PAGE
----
Grasslands of the Victorian Volcanic Plains
Why the VVP grasslands are so ecologically important
How changing the fire regimes on grasslands can continue to benefit the plants
Glenelg Hopkins CMA delivers a number of projects on the ecologically important Natural Teperate Grasslands of the Victorian Volcanic Plains. This includes recovery of species, land management practices, and pilot projects which aim to develop, improve, maintain and increase the health and condition of grasslands.
What do we do on the grasslands?
The Glenelg Hopkins CMA is delivering projects funded through a number of partners to recover and improve the grasslands of the VVP.
This include a project funded through the Australian Government’s National Landcare Program, Recovery of the Natural Temperate Grasslands of the Victorian Volcanic Plains.
This $5 million, 5-year project is monitoring and assessing the grasslands, and aiming to improve management techniques, including how fire plays a key role in their management.
The project has also supported the recovery of the endangered Button Wrinklewort plant. The project accidentally located a single plant in a new location which has led to some new and reintroduction activities. Including affectionately naming the plant ‘Button’ and it having it’s own Facebook page.
The VVP team have also been working with LaTrobe University and Regional Roads Victoria to implement a pilot project seeing if aggressive scalping of roadsides and replanting of native grasses is a way to build corridors of grasslands.
Started in 2020, the project began work on the Penshurst-Dunkeld Road in southwest Victoria with large areas of phalaris cleared and sown with indigenous grassland species.
Natural temperate grassland of the Victorian Volcanic Plain is a highly diverse ecological community, rich in native orchids, daisies, lilies, peas and grasses, which provide habitat to small animals such as the Striped Legless Lizard, the Fat-tailed Dunnart, and the Golden Sun Moth.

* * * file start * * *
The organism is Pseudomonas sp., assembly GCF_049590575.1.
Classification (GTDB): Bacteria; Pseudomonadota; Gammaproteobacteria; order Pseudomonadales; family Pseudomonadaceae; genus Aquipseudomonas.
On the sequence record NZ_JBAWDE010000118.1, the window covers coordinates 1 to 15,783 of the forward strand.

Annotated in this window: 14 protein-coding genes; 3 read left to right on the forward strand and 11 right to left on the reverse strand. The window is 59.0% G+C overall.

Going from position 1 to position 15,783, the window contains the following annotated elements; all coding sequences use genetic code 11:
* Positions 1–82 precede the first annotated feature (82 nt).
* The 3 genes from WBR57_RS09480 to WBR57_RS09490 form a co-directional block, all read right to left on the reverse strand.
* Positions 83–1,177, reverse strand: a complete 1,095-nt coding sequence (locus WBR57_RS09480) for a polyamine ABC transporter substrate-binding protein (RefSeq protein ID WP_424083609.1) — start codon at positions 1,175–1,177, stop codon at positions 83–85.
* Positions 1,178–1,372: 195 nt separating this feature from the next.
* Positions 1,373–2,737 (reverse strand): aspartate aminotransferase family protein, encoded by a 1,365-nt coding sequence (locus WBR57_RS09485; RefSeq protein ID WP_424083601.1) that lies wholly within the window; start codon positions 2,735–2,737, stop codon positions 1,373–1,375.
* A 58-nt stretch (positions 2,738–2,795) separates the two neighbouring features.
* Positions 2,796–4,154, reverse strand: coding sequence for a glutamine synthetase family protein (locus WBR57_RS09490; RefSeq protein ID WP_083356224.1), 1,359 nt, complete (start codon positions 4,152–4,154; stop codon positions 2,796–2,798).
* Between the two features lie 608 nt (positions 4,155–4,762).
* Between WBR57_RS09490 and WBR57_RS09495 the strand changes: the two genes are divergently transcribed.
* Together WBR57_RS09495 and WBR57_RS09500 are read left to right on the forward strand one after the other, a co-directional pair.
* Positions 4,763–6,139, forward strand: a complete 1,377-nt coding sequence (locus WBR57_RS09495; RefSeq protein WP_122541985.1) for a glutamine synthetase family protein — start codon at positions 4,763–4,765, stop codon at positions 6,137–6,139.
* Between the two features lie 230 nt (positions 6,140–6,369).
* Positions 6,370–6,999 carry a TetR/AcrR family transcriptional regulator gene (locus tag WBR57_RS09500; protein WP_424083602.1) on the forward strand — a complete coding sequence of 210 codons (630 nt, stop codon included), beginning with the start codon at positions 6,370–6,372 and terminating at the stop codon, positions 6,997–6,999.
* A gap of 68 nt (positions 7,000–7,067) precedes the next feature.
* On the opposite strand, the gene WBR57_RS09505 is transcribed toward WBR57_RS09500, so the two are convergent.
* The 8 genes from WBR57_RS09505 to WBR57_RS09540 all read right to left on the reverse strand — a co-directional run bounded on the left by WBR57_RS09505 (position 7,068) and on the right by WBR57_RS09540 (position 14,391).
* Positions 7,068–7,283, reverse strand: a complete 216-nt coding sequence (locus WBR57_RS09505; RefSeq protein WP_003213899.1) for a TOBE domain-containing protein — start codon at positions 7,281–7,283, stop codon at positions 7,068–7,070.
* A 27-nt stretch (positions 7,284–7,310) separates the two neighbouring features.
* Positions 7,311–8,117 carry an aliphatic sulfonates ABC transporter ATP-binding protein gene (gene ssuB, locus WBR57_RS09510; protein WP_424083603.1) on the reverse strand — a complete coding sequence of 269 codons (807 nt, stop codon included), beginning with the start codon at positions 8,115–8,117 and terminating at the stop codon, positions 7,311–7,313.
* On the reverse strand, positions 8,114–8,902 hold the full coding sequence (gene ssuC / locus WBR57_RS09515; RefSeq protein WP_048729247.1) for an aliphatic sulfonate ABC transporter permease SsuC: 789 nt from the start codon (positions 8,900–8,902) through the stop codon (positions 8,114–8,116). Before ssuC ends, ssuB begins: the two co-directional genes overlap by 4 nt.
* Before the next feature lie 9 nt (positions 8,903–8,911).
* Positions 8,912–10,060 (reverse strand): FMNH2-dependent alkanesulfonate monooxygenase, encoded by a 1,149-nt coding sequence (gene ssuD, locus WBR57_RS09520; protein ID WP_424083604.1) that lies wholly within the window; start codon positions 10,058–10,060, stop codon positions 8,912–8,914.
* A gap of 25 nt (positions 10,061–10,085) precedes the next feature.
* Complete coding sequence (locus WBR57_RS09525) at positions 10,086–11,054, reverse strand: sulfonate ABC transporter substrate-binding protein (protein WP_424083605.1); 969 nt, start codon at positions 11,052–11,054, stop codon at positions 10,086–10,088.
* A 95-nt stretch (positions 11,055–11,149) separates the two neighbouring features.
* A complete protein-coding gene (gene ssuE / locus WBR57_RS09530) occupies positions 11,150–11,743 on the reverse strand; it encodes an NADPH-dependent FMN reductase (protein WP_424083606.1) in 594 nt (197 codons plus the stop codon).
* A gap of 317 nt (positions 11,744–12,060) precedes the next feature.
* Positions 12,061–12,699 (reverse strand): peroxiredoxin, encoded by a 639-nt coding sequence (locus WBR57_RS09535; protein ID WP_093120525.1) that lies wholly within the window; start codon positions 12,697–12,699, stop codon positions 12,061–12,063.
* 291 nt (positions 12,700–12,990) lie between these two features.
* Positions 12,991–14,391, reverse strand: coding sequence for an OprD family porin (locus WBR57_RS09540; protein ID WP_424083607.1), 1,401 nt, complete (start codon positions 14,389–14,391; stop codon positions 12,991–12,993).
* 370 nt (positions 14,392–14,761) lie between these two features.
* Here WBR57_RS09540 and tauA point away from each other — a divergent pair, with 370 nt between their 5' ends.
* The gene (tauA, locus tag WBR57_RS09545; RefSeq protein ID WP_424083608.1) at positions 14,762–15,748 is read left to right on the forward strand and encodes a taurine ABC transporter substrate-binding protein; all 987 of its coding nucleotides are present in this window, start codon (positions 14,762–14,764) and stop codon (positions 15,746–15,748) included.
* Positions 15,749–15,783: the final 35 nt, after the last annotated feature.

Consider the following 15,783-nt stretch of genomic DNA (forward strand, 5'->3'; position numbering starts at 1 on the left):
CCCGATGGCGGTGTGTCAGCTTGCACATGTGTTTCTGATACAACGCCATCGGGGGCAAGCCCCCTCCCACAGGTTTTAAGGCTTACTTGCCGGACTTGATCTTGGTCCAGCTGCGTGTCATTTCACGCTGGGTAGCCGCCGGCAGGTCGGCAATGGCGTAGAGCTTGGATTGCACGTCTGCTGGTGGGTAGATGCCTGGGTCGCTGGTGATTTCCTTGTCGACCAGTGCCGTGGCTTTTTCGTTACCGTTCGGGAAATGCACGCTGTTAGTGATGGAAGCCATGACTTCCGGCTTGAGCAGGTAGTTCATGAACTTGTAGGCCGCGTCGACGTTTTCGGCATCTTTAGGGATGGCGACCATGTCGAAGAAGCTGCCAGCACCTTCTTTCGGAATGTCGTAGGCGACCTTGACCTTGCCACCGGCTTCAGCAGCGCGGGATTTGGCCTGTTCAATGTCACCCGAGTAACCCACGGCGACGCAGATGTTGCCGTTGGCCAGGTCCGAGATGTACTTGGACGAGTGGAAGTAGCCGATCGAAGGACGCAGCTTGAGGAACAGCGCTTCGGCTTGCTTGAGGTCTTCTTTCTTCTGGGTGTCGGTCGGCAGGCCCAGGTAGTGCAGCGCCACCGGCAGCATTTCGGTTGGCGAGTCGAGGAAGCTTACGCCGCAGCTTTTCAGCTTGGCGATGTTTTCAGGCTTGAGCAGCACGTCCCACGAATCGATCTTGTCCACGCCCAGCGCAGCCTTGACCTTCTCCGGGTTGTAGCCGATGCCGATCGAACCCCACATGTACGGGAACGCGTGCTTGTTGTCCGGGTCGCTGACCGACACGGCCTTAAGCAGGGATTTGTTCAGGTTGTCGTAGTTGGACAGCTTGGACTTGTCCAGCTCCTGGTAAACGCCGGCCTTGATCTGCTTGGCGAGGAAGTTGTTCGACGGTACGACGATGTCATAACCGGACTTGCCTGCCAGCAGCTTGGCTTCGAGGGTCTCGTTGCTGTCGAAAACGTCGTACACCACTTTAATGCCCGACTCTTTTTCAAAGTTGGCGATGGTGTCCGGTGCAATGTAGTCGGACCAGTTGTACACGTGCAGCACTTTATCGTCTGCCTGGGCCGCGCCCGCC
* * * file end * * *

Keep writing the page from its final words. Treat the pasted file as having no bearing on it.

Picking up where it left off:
The diversity of these grasslands is maintained by regular burning, which prevents native grasses and weeds from outcompeting the wildflowers.
This is an ecosystem shaped by thousands of years of Aboriginal land management and burning.
In modern times, these grasslands have become critically endangered. As a result of agricultural development and urbanisation, less than 1% of their original extent remains.
Some of the most diverse grasslands that remain occur on the wide roadsides of southwestern Victoria, which were originally set aside as stock traveling routes, but were burnt often annually by the local farming community to prevent large bushfires from burning farms. This practice dates back to at least the 1940s and led to the accidental conservation of grassland.
The practice of roadside burning, which is undertaken by local CFA volunteers, is in decline. This decline has occurred as farming practises have changed, and people become busy during the burning season, leading to less volunteers being available.
A potential solution proposed by the Westmere fire group, is to start burning earlier in the season. For example, in November rather than January.